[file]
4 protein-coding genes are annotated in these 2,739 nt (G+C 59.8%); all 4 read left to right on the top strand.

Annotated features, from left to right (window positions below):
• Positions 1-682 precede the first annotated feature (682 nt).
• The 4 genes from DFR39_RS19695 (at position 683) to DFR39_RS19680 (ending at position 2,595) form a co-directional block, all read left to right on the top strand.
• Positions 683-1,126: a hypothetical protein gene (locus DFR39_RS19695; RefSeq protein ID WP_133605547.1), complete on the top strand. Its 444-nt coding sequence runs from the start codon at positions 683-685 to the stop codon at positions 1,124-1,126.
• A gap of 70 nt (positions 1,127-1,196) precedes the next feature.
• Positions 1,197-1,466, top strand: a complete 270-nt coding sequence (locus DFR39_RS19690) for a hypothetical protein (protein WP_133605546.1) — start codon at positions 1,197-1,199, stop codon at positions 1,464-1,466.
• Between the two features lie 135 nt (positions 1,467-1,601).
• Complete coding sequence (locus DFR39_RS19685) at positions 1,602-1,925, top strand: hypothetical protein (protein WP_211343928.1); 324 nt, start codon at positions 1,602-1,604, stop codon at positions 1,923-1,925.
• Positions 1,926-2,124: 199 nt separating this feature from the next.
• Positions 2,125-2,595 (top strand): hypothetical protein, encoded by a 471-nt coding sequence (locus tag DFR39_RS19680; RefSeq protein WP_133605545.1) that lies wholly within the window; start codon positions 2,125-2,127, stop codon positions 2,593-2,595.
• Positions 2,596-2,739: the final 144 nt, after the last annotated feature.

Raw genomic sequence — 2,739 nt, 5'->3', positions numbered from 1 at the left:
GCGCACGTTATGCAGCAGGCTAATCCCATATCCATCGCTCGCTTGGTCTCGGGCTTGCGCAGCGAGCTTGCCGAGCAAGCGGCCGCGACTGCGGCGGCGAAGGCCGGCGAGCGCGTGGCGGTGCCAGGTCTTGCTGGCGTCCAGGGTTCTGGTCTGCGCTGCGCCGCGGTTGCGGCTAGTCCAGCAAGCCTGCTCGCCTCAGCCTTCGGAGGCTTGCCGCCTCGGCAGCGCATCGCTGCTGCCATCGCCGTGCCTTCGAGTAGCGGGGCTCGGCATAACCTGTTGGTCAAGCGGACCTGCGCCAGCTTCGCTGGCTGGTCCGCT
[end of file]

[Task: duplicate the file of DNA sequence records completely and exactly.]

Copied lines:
4 protein-coding genes are annotated in these 2,739 nt (G+C 59.8%); all 4 read left to right on the top strand.

Annotated features, from left to right (window positions below):
• Positions 1-682 precede the first annotated feature (682 nt).
• The 4 genes from DFR39_RS19695 (at position 683) to DFR39_RS19680 (ending at position 2,595) form a co-directional block, all read left to right on the top strand.
• Positions 683-1,126: a hypothetical protein gene (locus DFR39_RS19695; RefSeq protein ID WP_133605547.1), complete on the top strand. Its 444-nt coding sequence runs from the start codon at positions 683-685 to the stop codon at positions 1,124-1,126.
• A gap of 70 nt (positions 1,127-1,196) precedes the next feature.
• Positions 1,197-1,466, top strand: a complete 270-nt coding sequence (locus DFR39_RS19690) for a hypothetical protein (protein WP_133605546.1) — start codon at positions 1,197-1,199, stop codon at positions 1,464-1,466.
• Between the two features lie 135 nt (positions 1,467-1,601).
• Complete coding sequence (locus DFR39_RS19685) at positions 1,602-1,925, top strand: hypothetical protein (protein WP_211343928.1); 324 nt, start codon at positions 1,602-1,604, stop codon at positions 1,923-1,925.
• Positions 1,926-2,124: 199 nt separating this feature from the next.
• Positions 2,125-2,595 (top strand): hypothetical protein, encoded by a 471-nt coding sequence (locus tag DFR39_RS19680; RefSeq protein WP_133605545.1) that lies wholly within the window; start codon positions 2,125-2,127, stop codon positions 2,593-2,595.
• Positions 2,596-2,739: the final 144 nt, after the last annotated feature.

Raw genomic sequence — 2,739 nt, 5'->3', positions numbered from 1 at the left:
GCGCACGTTATGCAGCAGGCTAATCCCATATCCATCGCTCGCTTGGTCTCGGGCTTGCGCAGCGAGCTTGCCGAGCAAGCGGCCGCGACTGCGGCGGCGAAGGCCGGCGAGCGCGTGGCGGTGCCAGGTCTTGCTGGCGTCCAGGGTTCTGGTCTGCGCTGCGCCGCGGTTGCGGCTAGTCCAGCAAGCCTGCTCGCCTCAGCCTTCGGAGGCTTGCCGCCTCGGCAGCGCATCGCTGCTGCCATCGCCGTGCCTTCGAGTAGCGGGGCTCGGCATAACCTGTTGGTCAAGCGGACCTGCGCCAGCTTCGCTGGCTGGTCCGCT